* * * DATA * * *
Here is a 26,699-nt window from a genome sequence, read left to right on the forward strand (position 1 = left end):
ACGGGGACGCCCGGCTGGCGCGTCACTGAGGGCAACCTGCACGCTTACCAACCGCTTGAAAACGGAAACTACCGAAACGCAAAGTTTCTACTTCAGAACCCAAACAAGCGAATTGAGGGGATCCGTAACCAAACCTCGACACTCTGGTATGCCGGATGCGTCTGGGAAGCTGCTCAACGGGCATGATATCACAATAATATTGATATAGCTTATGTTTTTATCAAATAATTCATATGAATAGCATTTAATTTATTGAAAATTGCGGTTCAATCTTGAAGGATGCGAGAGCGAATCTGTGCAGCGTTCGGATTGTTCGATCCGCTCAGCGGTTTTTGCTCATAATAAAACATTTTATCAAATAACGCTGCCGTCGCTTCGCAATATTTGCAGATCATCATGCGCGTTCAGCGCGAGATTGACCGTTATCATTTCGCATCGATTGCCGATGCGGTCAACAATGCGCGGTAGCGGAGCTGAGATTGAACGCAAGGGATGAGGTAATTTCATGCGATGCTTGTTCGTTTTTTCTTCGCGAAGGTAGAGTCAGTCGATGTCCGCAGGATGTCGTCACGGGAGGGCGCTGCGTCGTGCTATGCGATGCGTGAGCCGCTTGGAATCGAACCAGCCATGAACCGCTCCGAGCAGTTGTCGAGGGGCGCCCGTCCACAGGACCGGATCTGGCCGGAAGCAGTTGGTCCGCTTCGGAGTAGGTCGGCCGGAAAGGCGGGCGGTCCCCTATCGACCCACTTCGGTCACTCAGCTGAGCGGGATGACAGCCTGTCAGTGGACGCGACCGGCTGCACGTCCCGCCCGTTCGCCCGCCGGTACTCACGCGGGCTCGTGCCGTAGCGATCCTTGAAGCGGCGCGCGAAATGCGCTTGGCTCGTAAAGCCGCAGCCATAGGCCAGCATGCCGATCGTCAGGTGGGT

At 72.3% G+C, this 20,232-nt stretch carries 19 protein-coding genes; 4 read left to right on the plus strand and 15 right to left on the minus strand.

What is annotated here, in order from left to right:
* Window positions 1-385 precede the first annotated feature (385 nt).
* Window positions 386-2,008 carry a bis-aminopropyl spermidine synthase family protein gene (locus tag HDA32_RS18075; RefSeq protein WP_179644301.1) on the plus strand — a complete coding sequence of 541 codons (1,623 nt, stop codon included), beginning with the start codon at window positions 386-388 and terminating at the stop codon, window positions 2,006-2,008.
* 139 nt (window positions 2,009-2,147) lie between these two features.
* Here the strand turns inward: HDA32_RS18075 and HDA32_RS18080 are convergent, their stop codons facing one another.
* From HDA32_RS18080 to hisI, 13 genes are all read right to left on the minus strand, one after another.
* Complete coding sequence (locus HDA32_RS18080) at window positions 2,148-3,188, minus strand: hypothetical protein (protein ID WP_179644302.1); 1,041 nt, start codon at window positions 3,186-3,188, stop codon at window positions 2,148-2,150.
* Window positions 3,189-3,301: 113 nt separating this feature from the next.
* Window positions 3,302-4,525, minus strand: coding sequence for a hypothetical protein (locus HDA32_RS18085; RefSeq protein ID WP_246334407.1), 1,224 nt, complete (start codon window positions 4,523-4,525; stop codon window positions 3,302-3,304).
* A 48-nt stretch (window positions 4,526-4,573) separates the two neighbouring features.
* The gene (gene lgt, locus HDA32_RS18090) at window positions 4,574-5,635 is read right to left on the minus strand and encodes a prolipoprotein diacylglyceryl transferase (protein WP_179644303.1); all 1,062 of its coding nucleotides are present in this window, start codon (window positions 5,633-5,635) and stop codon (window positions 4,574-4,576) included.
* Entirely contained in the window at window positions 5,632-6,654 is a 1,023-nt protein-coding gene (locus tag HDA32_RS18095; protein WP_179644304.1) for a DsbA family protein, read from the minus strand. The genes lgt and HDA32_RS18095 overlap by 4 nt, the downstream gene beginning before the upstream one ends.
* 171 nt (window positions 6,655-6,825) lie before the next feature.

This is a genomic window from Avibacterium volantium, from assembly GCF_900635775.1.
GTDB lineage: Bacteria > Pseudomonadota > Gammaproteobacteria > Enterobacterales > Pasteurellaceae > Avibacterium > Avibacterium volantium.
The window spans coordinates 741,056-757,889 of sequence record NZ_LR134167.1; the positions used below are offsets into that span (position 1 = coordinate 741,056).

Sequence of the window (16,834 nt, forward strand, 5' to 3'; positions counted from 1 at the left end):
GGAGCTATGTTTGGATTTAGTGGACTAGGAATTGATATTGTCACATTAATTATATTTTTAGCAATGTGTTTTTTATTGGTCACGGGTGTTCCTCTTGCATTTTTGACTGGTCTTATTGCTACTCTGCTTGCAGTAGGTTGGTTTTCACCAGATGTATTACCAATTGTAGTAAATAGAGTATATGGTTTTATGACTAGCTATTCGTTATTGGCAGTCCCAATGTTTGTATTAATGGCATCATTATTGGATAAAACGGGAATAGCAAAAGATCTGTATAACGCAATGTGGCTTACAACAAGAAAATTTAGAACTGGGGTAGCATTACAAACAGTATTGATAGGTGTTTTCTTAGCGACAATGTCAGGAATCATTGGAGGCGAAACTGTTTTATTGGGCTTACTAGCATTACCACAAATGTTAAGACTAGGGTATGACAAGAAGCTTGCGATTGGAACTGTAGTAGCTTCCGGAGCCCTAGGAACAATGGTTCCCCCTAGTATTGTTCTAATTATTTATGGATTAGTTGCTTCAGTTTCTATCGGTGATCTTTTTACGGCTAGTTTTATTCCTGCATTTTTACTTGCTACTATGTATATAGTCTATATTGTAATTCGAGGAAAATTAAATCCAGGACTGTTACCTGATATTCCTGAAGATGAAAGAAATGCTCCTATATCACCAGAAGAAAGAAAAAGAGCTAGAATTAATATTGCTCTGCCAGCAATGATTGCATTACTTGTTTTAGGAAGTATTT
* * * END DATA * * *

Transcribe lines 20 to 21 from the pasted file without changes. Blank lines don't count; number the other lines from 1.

Sequence of the window (16,834 nt, forward strand, 5' to 3'; positions counted from 1 at the left end):
GGAGCTATGTTTGGATTTAGTGGACTAGGAATTGATATTGTCACATTAATTATATTTTTAGCAATGTGTTTTTTATTGGTCACGGGTGTTCCTCTTGCATTTTTGACTGGTCTTATTGCTACTCTGCTTGCAGTAGGTTGGTTTTCACCAGATGTATTACCAATTGTAGTAAATAGAGTATATGGTTTTATGACTAGCTATTCGTTATTGGCAGTCCCAATGTTTGTATTAATGGCATCATTATTGGATAAAACGGGAATAGCAAAAGATCTGTATAACGCAATGTGGCTTACAACAAGAAAATTTAGAACTGGGGTAGCATTACAAACAGTATTGATAGGTGTTTTCTTAGCGACAATGTCAGGAATCATTGGAGGCGAAACTGTTTTATTGGGCTTACTAGCATTACCACAAATGTTAAGACTAGGGTATGACAAGAAGCTTGCGATTGGAACTGTAGTAGCTTCCGGAGCCCTAGGAACAATGGTTCCCCCTAGTATTGTTCTAATTATTTATGGATTAGTTGCTTCAGTTTCTATCGGTGATCTTTTTACGGCTAGTTTTATTCCTGCATTTTTACTTGCTACTATGTATATAGTCTATATTGTAATTCGAGGAAAATTAAATCCAGGACTGTTACCTGATATTCCTGAAGATGAAAGAAATGCTCCTATATCACCAGAAGAAAGAAAAAGAGCTAGAATTAATATTGCTCTGCCAGCAATGATTGCATTACTTGTTTTAGGAAGTATTT